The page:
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Ebonics & Education, A Dystopian Fantasy?

April 12, 2010

Although  African American students have been identified by educators as non-standard English speakers, and their inability to succeed academically has been documented, very little has been done to ameliorate the situation on a large scale. That is, with the exception of the Oakland Unified School District task-force composed of educators concerned with the poor academic performance of African American students, particularly in language arts. They arrived at the conclusion that African American students were speaking African American English (a variation of English influenced by African languages) and thus, like most other non-standard English speakers, having difficulty understanding content taught in standard English.

Over a decade ago, these well-intentioned educators created the Oakland Resolution in attempt to address this dialectical issue. They felt that if students had trouble understanding the material in standard English, then the school should attempt to educate them in other ways that they could understand. One of these alternative ways included the incorporation of African American English in the classroom, in a similar fashion to the way English Second Language/ Bilingual courses are conducted. Unfortunately, because there weren’t any linguists involved in the creation of the original Oakland Resolution, the document made controversial statements about the native language of African American students. It incorrectly claimed Ebonics was an African language, as opposed to one influenced by African languages. Needless to say, chaos exacerbated by the media ensued, stigmatizing the African American English dialect and any hopes of its implementation in the education system. By the time linguists were able to ammend the Oakland Resolution, it was too late.

Had the media not created a “freak-show” of the situation, but rather allowed linguists to address the public, African American students might have received much-needed academic services in the public school system.

To see whether or not the Oakland Resolution’s proposed programming might have been successful, we need only look at similar (though small-scaled) programs that preceded it, such as the California Standard English Proficiency program which had already been incorporating Ebonics into teaching since 1981.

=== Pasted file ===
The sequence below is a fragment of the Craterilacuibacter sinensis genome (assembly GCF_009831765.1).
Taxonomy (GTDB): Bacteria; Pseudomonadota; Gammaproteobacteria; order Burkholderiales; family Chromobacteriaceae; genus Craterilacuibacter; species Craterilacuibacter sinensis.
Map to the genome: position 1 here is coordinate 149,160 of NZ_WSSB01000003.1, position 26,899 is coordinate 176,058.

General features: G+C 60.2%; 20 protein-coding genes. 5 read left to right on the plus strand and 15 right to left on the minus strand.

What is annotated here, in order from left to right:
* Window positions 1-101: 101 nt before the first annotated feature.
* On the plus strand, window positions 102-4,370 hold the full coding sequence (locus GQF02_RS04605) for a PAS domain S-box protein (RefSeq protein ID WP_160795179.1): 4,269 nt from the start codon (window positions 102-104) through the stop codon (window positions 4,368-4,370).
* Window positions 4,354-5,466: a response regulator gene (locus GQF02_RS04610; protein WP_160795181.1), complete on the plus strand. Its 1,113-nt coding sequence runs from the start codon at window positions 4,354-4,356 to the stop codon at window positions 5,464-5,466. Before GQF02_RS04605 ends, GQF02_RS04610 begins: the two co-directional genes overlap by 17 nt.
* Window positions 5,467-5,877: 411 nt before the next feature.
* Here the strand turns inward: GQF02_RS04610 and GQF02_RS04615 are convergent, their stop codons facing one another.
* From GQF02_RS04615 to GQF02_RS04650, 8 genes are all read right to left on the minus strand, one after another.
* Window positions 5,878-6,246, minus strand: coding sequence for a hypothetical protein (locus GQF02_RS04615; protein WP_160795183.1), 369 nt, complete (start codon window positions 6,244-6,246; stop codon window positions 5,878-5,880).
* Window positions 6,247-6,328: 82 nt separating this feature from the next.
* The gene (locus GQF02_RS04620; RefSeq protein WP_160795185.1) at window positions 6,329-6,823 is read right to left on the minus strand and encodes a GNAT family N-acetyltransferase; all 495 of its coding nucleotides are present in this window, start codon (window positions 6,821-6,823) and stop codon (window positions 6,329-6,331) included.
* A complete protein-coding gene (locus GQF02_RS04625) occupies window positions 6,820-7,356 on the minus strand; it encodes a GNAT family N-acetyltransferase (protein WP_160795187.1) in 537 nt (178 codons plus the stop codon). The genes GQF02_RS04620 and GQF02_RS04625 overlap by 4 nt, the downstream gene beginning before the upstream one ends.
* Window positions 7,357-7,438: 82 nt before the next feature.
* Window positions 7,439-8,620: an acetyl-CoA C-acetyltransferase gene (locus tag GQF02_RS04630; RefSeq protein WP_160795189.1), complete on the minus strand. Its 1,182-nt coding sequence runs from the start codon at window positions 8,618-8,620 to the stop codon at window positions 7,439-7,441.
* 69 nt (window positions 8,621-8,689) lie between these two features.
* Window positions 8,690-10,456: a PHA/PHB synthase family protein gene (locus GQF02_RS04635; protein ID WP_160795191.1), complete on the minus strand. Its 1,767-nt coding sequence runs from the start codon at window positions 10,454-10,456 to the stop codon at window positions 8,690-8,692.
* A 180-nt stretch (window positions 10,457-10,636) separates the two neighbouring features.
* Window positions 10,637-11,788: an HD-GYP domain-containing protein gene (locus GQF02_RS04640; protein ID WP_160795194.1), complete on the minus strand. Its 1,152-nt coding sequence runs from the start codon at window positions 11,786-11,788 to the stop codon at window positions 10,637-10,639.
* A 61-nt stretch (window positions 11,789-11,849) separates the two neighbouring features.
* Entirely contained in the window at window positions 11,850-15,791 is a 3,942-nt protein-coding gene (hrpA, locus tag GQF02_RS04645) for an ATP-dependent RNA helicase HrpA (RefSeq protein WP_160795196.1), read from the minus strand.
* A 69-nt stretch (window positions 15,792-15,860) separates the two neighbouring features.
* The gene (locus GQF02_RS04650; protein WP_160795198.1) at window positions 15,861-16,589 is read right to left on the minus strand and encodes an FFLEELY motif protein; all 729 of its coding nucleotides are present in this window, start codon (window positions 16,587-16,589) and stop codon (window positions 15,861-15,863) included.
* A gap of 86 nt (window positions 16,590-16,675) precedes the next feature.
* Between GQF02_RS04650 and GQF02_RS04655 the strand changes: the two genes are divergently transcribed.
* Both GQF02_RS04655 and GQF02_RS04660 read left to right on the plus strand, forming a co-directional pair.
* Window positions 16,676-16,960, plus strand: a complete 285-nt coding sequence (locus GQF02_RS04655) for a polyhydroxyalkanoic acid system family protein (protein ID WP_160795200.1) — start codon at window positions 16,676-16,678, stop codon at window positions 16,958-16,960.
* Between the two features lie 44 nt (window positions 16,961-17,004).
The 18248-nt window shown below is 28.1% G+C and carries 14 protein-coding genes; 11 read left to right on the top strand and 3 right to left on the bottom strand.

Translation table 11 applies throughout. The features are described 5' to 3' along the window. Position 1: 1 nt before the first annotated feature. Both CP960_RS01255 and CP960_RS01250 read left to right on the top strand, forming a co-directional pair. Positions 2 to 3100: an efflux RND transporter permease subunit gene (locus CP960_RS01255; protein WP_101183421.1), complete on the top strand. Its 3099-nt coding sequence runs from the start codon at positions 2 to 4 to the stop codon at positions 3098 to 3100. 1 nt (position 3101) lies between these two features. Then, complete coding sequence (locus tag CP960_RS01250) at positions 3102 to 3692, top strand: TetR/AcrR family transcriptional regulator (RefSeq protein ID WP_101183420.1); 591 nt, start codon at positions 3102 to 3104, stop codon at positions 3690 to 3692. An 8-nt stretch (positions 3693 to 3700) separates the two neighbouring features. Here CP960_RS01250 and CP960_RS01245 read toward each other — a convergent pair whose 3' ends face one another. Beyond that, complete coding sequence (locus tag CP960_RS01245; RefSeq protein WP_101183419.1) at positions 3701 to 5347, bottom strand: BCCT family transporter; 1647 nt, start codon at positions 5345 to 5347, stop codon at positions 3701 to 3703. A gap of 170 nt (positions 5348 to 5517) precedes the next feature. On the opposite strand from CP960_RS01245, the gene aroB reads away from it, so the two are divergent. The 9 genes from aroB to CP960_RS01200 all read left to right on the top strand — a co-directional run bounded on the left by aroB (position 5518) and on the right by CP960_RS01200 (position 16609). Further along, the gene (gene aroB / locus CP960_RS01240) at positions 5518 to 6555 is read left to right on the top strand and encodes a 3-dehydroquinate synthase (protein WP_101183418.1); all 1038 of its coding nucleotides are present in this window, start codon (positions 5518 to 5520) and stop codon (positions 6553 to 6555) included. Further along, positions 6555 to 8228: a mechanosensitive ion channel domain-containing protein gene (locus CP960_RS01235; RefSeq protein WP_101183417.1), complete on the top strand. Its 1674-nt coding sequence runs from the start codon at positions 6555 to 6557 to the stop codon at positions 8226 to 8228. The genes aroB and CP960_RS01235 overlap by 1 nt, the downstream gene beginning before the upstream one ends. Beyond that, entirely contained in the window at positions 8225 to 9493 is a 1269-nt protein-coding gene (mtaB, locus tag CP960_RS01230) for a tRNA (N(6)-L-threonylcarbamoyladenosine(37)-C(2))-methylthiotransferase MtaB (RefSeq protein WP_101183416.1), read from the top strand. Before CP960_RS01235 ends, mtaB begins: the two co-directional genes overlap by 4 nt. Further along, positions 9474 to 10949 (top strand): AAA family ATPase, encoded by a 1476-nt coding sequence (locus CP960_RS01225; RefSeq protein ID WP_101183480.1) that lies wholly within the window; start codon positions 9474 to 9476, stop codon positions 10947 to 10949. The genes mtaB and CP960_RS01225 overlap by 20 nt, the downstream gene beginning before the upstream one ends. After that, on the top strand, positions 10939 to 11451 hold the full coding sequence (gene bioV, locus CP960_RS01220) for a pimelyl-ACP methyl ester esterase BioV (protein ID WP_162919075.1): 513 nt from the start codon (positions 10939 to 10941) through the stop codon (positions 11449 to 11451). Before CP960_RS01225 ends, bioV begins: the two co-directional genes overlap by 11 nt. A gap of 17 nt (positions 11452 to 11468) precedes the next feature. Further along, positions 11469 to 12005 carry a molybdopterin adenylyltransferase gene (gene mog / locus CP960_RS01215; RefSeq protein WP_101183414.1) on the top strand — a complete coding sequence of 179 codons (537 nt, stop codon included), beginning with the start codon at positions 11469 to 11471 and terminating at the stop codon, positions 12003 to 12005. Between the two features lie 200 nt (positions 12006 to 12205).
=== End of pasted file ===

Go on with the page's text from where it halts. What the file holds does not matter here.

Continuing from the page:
More soon on African American English programs, such as the California Standard English Proficiency program, and their successes.

4 Comments leave one →
  1. francescah permalink
    April 12, 2010 5:35 pm

    I think it’s also important to note that the wording of the proposed resolution was misleading. Due to this and media spinning, much of the public was lead to believe that African American English would be taught in classrooms instead of simply used to help AAE speakers be able to speak Standard English and understand the grammatical differences between the two.

  2. Brittney permalink
    April 12, 2010 10:55 pm

    I agree. I think it’s interesting how the media is so effective at manipulating the public. Although in this case, the Oakland supporters brought it upon themselves by lack of careful wording and thorough explanations. However, they probably feared the proposal would get rejected and would not be supported unless AAE is considered its own language, like Spanish or Chinese. Of course, they were right.

  3. zekea permalink
    April 13, 2010 5:54 am

    As far as I can gather, the general public is hardly aware of linguistics at all. While those who have studied it know it to be a vast field of research involving serious science and clearly important discoveries, most people take language for granted. To the many, many folks who reacted with offended shock at the Oakland Resolution, language is such an ordinary thing that it couldn’t possibly involve complex rule structures and dialectical divergences. They dimly perceive the contours of linguistics, noting that British people sound different from Americans, but the average bear is depressingly far from appreciating the profoundly elaborate enmeshing of history, biology and sociology and accounts for how people speak. Had the Oakland Resolution been crafted in words so pristinely careful as to escape all offensive misinterpretation, the masses would still cock their heads to one side and give a collective “Huh?”

  4. Emilie permalink*
    April 13, 2010 5:16 pm

    @ Zekea
    Wow, that was harsh. Yet true, in a sense…

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